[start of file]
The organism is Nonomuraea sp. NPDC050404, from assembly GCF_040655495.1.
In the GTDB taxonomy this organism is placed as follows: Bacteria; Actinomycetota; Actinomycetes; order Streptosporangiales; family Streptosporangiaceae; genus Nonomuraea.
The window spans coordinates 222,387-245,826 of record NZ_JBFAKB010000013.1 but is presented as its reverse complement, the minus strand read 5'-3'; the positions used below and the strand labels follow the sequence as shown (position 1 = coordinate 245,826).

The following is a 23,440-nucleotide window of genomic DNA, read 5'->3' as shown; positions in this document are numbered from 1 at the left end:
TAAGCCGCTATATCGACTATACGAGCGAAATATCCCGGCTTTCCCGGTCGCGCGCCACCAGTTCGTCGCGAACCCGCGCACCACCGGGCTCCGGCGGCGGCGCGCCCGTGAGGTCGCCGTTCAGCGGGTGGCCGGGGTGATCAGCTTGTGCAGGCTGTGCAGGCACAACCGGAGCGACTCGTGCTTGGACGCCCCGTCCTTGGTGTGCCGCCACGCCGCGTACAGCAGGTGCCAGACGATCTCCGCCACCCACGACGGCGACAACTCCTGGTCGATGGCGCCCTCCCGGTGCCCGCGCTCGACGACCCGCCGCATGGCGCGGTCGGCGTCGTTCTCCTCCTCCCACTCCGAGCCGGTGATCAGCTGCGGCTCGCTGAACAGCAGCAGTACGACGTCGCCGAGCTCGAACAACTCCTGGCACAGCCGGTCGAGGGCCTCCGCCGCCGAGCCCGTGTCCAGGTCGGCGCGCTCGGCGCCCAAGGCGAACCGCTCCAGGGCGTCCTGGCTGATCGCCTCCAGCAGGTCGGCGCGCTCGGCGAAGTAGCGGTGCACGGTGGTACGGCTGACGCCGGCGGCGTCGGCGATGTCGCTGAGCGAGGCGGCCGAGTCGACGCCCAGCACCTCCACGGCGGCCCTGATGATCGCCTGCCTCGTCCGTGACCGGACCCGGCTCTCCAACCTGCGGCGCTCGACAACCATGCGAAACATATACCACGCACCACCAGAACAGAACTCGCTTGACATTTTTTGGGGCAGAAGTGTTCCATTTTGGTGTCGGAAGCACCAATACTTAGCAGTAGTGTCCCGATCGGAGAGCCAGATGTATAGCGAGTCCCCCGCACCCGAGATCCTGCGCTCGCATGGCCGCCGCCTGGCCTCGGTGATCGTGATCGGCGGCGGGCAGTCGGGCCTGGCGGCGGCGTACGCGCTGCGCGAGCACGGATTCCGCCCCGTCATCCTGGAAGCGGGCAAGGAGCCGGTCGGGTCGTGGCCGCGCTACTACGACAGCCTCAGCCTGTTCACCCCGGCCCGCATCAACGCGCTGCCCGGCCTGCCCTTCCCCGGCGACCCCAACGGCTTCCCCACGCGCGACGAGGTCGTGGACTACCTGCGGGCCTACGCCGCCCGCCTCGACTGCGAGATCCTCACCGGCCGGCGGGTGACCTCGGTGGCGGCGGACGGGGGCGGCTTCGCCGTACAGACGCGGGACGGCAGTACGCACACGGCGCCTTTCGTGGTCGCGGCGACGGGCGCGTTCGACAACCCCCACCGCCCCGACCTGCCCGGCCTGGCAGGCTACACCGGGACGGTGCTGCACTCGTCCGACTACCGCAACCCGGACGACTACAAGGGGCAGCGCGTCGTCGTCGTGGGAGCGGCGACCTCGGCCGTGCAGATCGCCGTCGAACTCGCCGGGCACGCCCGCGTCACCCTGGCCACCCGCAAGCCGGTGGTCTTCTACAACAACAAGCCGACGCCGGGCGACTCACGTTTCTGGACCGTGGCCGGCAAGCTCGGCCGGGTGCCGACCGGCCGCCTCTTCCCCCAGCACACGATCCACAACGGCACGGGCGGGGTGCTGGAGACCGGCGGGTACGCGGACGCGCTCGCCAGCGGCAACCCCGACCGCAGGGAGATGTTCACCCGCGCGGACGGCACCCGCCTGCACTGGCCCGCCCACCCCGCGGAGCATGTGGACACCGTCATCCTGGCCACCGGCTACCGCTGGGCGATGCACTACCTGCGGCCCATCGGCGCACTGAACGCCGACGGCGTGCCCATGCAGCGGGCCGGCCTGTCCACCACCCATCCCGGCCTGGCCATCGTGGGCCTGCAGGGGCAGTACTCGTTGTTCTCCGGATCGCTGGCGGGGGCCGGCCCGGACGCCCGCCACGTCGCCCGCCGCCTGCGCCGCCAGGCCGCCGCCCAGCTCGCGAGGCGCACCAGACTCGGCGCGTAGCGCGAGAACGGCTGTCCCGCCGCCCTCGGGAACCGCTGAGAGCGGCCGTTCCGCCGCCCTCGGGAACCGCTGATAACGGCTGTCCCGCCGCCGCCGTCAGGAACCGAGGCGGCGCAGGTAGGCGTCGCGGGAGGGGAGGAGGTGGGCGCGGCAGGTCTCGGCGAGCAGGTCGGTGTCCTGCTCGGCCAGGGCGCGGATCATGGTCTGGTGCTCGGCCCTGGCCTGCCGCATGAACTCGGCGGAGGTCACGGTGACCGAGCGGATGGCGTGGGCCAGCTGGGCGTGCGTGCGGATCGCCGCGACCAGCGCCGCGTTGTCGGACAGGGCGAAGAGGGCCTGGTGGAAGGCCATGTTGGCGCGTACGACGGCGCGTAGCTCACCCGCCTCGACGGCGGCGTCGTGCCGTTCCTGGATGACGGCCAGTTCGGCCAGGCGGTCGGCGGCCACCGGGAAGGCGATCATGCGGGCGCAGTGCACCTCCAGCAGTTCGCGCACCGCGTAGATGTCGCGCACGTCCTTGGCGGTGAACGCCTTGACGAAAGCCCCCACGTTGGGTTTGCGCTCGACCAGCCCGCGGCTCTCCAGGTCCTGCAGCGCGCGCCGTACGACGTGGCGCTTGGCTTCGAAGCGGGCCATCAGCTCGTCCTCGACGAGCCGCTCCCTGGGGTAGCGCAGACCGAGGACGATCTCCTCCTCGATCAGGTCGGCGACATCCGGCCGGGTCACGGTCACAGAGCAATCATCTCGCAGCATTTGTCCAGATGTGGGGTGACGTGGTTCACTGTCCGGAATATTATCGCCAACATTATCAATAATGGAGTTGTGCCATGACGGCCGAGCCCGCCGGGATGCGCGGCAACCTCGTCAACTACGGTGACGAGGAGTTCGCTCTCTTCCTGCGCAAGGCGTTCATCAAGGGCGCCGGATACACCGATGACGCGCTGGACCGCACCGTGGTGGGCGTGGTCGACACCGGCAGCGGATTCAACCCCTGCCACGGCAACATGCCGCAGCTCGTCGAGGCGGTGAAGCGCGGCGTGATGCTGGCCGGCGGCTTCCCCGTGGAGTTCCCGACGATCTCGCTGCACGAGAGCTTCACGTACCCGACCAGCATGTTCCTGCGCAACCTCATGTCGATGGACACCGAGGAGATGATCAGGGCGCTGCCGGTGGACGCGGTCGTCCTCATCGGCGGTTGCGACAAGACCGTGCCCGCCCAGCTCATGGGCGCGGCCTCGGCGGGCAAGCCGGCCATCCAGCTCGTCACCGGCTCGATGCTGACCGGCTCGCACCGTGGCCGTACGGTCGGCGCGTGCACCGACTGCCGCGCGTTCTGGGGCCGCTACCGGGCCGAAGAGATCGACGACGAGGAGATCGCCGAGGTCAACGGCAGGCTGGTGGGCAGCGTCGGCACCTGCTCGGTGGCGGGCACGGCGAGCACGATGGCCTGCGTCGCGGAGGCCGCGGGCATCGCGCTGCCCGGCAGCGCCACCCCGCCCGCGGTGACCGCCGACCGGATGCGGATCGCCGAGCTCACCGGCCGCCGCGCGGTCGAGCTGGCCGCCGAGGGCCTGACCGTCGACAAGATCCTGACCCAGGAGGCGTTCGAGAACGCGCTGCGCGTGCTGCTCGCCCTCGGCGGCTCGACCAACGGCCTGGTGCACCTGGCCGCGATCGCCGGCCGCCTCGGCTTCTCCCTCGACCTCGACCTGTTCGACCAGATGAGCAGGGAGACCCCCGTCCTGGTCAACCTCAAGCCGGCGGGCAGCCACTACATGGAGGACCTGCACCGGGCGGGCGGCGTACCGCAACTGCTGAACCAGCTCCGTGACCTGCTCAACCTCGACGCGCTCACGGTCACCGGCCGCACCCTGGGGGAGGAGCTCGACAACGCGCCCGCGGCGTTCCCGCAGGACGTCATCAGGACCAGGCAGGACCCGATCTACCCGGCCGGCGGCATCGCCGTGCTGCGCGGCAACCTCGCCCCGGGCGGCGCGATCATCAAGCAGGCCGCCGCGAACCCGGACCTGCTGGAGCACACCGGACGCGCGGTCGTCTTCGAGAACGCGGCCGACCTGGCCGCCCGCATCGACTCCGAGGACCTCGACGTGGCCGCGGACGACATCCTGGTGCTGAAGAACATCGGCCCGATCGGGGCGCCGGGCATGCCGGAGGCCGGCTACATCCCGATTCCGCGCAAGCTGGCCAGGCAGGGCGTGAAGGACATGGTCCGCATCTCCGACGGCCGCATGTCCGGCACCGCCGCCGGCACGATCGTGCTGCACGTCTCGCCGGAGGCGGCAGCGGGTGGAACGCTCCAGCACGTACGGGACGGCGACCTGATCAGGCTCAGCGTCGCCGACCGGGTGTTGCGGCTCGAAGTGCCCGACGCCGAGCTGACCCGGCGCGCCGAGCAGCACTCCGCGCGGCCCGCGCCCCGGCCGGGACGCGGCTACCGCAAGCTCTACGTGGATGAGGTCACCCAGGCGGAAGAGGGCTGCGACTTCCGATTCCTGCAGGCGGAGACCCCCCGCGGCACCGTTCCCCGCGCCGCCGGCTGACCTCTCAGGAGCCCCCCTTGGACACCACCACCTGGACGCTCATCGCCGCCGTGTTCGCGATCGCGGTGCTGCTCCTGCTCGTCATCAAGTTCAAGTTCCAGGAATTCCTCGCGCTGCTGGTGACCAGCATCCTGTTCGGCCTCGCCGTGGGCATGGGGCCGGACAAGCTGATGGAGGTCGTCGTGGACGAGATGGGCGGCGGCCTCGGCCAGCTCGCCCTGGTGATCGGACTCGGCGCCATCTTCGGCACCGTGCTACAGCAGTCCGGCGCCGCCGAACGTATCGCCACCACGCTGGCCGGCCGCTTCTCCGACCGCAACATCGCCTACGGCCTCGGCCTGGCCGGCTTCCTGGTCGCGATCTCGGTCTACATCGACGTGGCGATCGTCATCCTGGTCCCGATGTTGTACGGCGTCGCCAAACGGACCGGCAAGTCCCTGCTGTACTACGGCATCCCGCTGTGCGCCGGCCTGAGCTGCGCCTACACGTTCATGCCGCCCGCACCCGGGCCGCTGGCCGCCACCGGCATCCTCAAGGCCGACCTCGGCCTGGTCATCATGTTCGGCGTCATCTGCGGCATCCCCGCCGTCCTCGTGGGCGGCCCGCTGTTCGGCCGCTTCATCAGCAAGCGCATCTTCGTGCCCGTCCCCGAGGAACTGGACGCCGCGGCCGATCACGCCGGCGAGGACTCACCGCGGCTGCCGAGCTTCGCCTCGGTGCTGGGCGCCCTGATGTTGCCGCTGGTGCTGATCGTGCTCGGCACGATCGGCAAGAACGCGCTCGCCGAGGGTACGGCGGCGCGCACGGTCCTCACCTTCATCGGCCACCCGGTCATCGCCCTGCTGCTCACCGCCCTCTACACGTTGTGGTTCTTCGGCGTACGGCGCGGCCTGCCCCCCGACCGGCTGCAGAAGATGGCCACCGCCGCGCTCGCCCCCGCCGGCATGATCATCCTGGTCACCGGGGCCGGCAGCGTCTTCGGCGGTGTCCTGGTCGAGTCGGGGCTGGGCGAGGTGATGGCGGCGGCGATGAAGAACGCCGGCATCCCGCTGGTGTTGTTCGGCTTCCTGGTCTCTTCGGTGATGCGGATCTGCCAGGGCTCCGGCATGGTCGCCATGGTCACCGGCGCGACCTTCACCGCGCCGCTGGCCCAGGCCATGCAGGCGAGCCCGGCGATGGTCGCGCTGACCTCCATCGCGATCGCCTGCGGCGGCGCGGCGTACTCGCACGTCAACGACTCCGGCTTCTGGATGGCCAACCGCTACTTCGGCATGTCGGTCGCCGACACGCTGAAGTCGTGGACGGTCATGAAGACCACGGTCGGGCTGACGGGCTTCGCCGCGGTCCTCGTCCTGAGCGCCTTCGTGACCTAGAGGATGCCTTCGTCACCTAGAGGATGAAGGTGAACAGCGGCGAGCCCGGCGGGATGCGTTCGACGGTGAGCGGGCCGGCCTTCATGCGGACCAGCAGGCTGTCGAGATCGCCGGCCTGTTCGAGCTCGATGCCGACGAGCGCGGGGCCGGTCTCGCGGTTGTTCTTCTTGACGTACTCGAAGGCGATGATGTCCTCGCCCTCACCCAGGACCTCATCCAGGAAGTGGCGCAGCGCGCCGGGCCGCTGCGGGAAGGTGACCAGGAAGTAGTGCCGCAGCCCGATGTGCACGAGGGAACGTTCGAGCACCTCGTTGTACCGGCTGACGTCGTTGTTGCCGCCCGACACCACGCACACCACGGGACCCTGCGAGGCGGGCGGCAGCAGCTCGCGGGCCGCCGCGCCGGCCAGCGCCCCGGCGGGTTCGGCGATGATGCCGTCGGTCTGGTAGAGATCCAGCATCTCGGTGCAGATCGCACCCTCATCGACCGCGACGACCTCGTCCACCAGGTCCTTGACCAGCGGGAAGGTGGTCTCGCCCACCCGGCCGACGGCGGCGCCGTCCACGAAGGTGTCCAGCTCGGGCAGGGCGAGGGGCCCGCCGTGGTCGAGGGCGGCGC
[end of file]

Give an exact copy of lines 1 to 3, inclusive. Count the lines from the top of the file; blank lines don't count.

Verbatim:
The organism is Nonomuraea sp. NPDC050404, from assembly GCF_040655495.1.
In the GTDB taxonomy this organism is placed as follows: Bacteria; Actinomycetota; Actinomycetes; order Streptosporangiales; family Streptosporangiaceae; genus Nonomuraea.
The window spans coordinates 222,387-245,826 of record NZ_JBFAKB010000013.1 but is presented as its reverse complement, the minus strand read 5'-3'; the positions used below and the strand labels follow the sequence as shown (position 1 = coordinate 245,826).